I'm not a big fan of body-of-knowledge based certifications. Testing to someone to detect if they've learned the words in books is not adequate to determine actual skill on the job. (Note that there are skill-based certifications, generally from vendors, that appear to be quite useful at detecting if the person is capable of performing a particular kind of work.)
But this week, I've heard of two uses for certifications that may be worth the time people spend studying:
- Using a certification course of study to increase knowledge of functional skills, and then working with a manager, applying those skills to work. A talented test manager told me he uses this technique to help his testers (smart people who were not trained as testers) learn how to perform different kinds of testing and when to apply those techniques.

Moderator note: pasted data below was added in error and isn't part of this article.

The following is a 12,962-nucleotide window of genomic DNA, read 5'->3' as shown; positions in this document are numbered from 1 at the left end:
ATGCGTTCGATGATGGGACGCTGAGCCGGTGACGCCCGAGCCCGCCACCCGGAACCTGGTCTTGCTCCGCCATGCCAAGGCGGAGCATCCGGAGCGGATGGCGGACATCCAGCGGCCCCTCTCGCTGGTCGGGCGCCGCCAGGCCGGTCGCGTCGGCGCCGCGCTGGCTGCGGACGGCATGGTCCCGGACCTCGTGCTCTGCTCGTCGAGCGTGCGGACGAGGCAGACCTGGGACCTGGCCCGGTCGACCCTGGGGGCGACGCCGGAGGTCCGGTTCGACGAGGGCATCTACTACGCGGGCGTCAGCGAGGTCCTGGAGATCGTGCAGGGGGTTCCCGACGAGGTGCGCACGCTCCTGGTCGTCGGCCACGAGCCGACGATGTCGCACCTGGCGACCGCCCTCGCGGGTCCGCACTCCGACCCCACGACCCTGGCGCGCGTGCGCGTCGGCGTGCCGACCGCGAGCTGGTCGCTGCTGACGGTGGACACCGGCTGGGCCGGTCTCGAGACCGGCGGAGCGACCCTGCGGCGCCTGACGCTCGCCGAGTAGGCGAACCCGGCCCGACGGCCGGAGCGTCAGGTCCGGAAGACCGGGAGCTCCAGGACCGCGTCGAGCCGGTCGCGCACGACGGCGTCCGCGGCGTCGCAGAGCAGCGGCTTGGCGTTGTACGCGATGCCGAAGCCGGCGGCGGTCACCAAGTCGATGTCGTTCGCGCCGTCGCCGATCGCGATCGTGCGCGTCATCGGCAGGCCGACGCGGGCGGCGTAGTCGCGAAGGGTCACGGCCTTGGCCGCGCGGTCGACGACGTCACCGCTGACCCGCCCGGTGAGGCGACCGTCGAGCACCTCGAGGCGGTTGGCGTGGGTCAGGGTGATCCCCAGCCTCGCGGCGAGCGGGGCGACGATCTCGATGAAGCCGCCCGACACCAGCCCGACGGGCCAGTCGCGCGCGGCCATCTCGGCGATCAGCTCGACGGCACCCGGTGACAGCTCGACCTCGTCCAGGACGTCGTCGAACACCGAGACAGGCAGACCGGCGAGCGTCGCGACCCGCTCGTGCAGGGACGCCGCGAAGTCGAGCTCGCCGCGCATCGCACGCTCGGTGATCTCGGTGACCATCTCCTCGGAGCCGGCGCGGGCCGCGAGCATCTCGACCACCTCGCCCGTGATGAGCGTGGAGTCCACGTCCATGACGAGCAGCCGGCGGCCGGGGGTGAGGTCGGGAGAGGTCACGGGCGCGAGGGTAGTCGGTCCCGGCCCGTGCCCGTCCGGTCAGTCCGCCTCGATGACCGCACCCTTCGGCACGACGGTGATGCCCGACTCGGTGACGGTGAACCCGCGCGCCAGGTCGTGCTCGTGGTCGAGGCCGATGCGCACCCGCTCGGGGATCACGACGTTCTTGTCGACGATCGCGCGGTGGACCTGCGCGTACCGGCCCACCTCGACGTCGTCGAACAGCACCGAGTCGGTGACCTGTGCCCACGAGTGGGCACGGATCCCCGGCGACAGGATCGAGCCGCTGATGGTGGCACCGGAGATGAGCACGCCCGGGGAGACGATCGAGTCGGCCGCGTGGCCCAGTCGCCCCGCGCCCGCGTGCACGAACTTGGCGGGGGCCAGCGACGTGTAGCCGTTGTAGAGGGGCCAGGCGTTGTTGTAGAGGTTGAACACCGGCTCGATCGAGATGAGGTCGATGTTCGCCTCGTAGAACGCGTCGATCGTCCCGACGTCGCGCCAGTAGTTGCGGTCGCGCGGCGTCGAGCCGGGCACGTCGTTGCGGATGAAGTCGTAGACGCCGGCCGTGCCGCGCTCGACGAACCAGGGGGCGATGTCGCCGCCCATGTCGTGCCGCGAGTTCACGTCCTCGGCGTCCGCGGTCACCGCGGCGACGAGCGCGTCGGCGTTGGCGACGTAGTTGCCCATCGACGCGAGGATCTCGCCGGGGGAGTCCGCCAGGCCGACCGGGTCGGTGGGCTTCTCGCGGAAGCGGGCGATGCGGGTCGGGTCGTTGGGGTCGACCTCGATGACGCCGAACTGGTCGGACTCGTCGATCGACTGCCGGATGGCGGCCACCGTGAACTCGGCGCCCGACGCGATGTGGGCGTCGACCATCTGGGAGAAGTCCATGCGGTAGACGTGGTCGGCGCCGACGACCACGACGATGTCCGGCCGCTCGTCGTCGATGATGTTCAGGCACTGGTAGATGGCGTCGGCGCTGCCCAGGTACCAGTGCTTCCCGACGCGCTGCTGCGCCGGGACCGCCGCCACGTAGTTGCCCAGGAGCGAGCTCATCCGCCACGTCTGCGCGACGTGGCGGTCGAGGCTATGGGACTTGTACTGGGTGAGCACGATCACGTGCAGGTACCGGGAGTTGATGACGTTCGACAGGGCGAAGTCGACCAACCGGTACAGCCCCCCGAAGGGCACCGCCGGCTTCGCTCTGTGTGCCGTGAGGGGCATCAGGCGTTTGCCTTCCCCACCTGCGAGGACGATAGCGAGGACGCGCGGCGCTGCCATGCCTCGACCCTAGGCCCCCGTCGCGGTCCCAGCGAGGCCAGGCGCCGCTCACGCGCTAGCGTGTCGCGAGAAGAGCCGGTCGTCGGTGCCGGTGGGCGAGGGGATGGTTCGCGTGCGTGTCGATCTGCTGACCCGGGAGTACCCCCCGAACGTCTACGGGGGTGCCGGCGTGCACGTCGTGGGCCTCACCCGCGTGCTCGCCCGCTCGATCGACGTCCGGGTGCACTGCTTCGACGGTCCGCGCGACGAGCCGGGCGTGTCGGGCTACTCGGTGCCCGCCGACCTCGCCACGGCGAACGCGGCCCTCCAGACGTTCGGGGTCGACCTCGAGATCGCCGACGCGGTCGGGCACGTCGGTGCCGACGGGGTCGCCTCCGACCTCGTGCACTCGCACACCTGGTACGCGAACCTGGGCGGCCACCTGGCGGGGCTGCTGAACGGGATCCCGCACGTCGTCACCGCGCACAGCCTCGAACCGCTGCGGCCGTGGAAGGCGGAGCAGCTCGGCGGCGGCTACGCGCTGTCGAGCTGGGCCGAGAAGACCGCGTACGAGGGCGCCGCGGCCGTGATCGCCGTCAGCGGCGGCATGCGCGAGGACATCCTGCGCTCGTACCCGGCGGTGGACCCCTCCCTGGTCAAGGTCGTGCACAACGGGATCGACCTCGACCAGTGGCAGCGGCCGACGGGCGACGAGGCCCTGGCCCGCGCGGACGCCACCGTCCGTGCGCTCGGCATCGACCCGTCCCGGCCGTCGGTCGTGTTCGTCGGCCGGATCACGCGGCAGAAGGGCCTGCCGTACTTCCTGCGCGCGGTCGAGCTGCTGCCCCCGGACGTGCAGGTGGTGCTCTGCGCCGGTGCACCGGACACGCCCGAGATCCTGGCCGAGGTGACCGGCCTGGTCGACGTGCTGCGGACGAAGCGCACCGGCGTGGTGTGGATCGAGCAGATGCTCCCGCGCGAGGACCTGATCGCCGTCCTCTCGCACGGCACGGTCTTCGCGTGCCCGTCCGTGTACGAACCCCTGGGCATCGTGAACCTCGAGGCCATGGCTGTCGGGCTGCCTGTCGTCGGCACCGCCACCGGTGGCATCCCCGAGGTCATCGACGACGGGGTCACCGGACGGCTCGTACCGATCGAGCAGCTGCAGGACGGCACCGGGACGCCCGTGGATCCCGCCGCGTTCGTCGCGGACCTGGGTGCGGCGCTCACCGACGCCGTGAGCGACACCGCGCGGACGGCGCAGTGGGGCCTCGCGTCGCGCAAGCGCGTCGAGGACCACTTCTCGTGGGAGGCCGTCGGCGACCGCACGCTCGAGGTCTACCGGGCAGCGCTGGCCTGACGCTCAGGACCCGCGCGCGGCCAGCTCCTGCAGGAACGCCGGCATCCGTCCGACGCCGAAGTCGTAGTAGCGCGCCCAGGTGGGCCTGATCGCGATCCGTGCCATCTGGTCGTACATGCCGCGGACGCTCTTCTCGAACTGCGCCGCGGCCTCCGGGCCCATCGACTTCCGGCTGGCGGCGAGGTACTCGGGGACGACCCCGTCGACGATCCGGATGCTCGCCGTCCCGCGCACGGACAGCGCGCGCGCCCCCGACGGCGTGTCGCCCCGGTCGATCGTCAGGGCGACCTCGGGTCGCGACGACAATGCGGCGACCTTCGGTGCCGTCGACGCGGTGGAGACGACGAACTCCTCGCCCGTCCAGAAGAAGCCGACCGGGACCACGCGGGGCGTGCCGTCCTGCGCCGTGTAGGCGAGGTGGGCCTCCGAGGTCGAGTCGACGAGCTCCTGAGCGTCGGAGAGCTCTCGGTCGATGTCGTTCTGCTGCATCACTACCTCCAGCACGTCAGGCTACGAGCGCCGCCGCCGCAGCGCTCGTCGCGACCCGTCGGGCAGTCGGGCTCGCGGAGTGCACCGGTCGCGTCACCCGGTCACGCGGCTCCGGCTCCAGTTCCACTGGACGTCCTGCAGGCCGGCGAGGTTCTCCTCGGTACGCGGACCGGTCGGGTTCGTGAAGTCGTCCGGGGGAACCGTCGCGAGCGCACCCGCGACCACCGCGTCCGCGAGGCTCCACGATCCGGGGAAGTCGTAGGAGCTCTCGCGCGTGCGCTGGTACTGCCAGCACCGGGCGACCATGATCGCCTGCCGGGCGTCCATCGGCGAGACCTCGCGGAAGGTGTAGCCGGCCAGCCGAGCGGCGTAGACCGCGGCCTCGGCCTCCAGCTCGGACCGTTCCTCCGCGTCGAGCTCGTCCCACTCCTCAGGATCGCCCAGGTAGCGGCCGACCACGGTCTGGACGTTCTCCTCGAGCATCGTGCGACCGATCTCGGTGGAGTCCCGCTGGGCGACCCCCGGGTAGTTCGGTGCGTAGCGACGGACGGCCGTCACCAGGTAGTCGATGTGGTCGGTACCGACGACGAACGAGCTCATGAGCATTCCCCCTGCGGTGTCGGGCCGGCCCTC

- Developing the necessary BOK (Bodies of Knowledge) for specific industries or products and helping people work through those BOKs to show competence as an outsource vendor. An outsource vendor asked my opinion on the variety of tester certifications and when I explained I thought knowledge-based certifications missed the application-of-knowledge part, I suggested he develop his BOKs and certify his testers himself, based on what they've done, not just what they've learned.
Both of these managers are considering the application of knowledge, not just the acquisition of knowledge — a useful technique for certification.